“You feed off the crowd in live theatre, whereas over Zoom, it’s so awkward and quiet. So I definitely think I enjoyed my live performance a lot more and was able to somewhat benefit off my nervousness and use it in my performance,” Cannon said.

After virtual learning, theatre teacher Tracy Poverstein described the Drama Queens as more than ready to perform in front of a live audience again. They were also very eager to experiment with new genres, such as dramatic period pieces or comedies, that would challenge them to grow.

You feed off the crowd in live theatre, whereas over Zoom, it’s so awkward and quiet. So I definitely think I enjoyed my live performance a lot more and was able to somewhat benefit off my nervousness and use it in my performance.”

— Remi Cannon ('24)

“[The show] went even better because even though everyone’s been at home, I told the Drama Queens it’s almost like they have been marinating at home, and they were ready for more depth in their material and to take new risks,” Poverstein said.

Advanced theatre students experimented with scenes that were unlike anything they have performed before. Bush normally picks comedic scenes for Drama Queens shows, but she chose to deliver a dramatic monologue for the first show this year. She found interpreting the emotions of her scene to be compelling since she prefers to focus on comedic timing when she does comedy.

“I tried to think of the motivations behind the character, the situation they’re in and how I would react if I was in that situation and through their lens, how they would react,” Bush said.

Ronn also decided to perform a dramatic monologue that included heavy topics such as sexual assault. When she is acting, one key factor she focuses on while getting into character is having a good understanding of her role and the characters actions and emotions.

“I think that the biggest thing there is understanding the character and making choices yourself — I think you don’t always have all the gaps filled in,” Ronn said. “I think choosing those things for yourself really helps you get into their shoes. And I think that’s one of the most beautiful parts of acting is being able to see life from somebody else’s perspective.”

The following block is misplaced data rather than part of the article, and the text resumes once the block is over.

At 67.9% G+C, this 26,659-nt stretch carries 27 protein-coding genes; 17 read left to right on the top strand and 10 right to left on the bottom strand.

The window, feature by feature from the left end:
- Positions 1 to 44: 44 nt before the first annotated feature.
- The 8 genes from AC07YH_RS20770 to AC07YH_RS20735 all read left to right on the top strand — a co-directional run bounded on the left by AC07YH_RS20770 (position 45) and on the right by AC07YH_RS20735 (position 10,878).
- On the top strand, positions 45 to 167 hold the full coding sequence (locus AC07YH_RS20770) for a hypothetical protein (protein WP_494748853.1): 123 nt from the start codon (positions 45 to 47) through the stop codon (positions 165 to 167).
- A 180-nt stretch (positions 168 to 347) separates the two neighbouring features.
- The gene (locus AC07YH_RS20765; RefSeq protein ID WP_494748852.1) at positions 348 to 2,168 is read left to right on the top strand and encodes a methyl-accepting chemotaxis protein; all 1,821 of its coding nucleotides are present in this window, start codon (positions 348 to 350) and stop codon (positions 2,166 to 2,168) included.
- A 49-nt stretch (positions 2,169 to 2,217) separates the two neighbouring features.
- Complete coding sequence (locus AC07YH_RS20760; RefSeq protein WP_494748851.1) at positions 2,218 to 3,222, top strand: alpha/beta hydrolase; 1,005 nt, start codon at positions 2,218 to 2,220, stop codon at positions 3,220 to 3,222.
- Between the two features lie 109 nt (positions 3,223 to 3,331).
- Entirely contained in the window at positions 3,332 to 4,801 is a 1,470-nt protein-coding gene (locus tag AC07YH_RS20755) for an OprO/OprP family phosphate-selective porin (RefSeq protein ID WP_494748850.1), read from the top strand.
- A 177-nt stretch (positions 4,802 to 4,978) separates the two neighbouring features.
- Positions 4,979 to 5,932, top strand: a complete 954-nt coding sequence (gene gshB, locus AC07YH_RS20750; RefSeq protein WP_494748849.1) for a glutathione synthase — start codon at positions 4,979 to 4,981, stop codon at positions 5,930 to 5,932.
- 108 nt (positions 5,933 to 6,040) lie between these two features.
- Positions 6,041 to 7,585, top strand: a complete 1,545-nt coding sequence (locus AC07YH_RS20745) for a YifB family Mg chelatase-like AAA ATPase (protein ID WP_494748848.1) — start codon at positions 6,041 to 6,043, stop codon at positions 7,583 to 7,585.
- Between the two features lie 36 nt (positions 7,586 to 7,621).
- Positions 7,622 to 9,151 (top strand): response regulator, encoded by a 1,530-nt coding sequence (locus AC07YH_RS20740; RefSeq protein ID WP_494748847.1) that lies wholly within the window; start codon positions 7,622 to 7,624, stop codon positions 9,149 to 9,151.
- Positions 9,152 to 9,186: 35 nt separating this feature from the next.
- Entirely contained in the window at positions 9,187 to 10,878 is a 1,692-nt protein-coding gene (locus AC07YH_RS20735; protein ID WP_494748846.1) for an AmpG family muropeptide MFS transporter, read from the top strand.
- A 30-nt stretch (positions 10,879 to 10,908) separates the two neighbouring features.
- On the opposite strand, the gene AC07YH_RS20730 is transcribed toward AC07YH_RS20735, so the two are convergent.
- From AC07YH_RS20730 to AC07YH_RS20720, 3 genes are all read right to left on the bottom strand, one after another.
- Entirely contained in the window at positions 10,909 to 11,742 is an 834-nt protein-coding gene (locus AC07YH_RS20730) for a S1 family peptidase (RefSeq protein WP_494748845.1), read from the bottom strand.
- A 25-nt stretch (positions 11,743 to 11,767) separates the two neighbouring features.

A theme that Poverstein, Cannon, Bush and Ronn all emphasized was the feeling of community, connectedness and sisterhood that fills the air whenever the Drama Queens are together. Cannon remembered how she and the other members were feeling nervous before the show because of the amount of preparation they had to do with little time.

“I think just really comforting ourselves through that like made a little lot better,” Cannon said. “And just to know that everyone was on the same page about how we were feeling and it was really sweet. It really, really helped calm my nerves.”

Another key aspect of theatre that Poverstein explained the importance of were the ideas of were transparency and exposure to complex subjects, which are especially relevant after the pandemic; when many people have started speaking more openly about subjects like mental health and social issues.

“One of the benefits of theatre is people learn that just because we have feelings or reactions to things that are hard to discuss, it doesn’t mean that we’re going to be broken if you’re exposed to difficult conversations or difficult topics,” Poverstein said.

The Drama Queens are currently working on small one-person shows, a type of acting that they have never explored thoroughly before. They are looking forward to using the freedom they were given, aside from some guidelines, to create and tell their own stories.

“The way that we collaborate is really so helped by how different we all are,” Ronn said. “We all have different approaches to theatre; some people are really strong in comedies and people are really strong in drama. I think it all it all comes together so beautifully.”